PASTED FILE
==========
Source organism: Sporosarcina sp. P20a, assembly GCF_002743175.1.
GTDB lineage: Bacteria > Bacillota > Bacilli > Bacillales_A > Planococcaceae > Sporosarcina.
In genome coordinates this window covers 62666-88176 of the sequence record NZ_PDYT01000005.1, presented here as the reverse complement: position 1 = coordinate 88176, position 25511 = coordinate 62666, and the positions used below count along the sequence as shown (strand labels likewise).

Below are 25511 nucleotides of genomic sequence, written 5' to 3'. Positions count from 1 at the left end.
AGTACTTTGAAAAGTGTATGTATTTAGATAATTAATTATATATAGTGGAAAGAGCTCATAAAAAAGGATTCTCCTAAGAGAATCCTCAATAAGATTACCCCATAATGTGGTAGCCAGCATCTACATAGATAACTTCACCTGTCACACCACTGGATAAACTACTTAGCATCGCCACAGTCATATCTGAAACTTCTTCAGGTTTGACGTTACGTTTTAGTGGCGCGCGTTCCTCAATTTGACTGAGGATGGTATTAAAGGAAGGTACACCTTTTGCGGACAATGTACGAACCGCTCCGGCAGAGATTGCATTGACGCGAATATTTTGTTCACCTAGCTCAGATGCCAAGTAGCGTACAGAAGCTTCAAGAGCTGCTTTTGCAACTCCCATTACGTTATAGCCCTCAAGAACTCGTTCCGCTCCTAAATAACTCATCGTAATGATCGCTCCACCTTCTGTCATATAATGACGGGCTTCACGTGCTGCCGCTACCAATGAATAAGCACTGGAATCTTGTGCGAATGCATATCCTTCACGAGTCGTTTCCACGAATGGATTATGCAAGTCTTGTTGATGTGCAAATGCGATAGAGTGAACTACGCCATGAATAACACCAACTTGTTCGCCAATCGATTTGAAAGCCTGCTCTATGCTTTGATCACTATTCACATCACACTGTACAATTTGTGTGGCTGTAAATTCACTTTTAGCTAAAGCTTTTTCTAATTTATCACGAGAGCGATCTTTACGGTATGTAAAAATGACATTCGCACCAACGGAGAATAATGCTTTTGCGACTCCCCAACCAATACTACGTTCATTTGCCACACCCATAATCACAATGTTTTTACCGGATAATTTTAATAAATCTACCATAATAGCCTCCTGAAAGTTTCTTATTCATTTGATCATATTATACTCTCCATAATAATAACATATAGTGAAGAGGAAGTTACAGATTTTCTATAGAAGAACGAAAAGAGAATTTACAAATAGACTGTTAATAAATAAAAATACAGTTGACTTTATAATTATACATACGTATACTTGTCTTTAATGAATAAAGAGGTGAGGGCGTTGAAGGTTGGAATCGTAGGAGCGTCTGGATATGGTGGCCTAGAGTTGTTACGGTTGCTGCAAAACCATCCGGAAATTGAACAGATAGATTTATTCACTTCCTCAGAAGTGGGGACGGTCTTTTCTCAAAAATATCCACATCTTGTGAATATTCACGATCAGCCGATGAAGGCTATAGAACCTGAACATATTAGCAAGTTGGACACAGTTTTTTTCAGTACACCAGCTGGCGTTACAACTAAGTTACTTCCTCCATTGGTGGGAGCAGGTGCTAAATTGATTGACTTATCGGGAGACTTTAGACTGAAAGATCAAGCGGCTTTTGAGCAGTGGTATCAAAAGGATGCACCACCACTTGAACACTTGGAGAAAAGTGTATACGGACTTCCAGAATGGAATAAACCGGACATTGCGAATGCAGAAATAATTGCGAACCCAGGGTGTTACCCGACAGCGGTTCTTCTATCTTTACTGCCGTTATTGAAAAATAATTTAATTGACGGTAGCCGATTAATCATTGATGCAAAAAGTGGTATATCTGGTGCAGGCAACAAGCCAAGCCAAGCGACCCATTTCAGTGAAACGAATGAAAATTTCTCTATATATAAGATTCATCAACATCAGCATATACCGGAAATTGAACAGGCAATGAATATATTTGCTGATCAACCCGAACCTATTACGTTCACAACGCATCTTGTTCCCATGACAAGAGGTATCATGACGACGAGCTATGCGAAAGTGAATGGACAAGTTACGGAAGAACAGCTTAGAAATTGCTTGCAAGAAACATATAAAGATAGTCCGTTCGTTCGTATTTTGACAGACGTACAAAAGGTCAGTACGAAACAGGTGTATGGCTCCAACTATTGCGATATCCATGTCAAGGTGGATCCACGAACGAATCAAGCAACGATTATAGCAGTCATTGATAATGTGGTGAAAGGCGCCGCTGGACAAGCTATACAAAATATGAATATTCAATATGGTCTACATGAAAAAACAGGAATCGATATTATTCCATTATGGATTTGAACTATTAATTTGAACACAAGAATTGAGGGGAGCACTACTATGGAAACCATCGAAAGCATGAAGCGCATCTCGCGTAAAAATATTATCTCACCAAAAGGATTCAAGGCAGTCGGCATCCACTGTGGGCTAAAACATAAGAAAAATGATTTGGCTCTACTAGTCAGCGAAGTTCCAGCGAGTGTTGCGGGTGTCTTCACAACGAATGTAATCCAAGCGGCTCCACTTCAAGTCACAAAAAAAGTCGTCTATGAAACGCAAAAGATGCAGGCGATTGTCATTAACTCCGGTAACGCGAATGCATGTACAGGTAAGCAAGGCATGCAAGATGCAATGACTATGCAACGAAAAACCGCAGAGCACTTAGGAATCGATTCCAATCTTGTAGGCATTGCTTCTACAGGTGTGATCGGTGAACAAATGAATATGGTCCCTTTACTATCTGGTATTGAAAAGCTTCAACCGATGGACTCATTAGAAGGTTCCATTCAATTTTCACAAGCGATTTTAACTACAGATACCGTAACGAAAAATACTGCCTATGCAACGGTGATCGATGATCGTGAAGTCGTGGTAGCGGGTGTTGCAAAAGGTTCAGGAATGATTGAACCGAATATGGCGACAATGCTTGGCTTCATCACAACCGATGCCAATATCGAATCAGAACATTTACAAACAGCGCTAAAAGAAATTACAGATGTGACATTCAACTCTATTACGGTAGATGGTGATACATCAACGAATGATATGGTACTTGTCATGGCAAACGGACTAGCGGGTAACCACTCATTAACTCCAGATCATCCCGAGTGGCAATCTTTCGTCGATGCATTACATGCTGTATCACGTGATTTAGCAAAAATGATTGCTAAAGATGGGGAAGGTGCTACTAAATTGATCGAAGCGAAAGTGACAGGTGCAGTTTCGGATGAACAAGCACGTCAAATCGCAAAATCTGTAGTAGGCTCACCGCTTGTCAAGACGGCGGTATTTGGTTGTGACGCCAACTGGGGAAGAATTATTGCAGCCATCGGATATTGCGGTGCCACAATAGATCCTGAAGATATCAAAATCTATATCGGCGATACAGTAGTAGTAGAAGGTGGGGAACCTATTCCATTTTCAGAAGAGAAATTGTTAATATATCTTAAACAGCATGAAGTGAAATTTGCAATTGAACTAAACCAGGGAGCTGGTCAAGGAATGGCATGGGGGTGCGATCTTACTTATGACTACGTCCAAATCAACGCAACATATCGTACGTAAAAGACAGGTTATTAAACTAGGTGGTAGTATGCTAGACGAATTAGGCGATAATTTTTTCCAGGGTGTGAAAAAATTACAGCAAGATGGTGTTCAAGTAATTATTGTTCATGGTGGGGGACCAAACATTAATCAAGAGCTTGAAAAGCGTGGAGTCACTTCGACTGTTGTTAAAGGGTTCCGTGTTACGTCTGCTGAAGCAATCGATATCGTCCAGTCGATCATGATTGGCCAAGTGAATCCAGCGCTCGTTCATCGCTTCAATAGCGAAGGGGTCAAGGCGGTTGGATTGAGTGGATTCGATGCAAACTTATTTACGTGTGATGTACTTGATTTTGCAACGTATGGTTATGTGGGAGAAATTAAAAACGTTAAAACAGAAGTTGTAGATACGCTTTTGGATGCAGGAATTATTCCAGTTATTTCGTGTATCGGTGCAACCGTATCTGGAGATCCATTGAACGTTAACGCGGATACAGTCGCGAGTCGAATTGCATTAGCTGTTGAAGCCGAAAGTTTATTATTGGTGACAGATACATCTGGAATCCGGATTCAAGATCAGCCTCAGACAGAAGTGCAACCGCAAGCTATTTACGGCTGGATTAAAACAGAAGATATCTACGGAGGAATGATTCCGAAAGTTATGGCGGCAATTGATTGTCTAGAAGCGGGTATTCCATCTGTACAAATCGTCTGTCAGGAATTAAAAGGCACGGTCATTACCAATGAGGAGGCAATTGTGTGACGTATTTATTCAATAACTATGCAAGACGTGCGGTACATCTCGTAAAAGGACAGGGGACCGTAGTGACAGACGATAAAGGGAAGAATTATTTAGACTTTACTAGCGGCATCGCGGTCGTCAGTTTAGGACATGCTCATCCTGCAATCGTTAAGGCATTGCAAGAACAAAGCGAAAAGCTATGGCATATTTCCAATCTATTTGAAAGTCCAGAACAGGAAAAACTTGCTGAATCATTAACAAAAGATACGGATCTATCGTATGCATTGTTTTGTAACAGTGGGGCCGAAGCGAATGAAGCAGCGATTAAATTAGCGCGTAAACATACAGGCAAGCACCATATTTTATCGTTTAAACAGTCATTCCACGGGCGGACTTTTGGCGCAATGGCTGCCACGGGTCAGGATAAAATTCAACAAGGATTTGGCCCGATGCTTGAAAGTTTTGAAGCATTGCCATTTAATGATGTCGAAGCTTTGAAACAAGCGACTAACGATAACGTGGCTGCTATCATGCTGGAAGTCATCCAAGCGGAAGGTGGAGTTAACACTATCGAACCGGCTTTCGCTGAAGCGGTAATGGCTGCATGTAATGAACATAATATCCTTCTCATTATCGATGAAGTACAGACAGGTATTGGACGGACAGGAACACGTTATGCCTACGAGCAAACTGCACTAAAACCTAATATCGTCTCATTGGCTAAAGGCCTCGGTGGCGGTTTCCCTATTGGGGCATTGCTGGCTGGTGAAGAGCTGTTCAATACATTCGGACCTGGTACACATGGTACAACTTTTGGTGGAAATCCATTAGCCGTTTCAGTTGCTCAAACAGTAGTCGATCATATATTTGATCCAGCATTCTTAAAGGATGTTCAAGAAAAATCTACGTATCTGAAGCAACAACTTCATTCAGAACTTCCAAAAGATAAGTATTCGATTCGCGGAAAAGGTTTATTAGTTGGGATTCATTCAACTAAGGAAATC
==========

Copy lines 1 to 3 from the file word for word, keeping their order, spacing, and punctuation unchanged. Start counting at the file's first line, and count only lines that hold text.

Source organism: Sporosarcina sp. P20a, assembly GCF_002743175.1.
GTDB lineage: Bacteria > Bacillota > Bacilli > Bacillales_A > Planococcaceae > Sporosarcina.
In genome coordinates this window covers 62666-88176 of the sequence record NZ_PDYT01000005.1, presented here as the reverse complement: position 1 = coordinate 88176, position 25511 = coordinate 62666, and the positions used below count along the sequence as shown (strand labels likewise).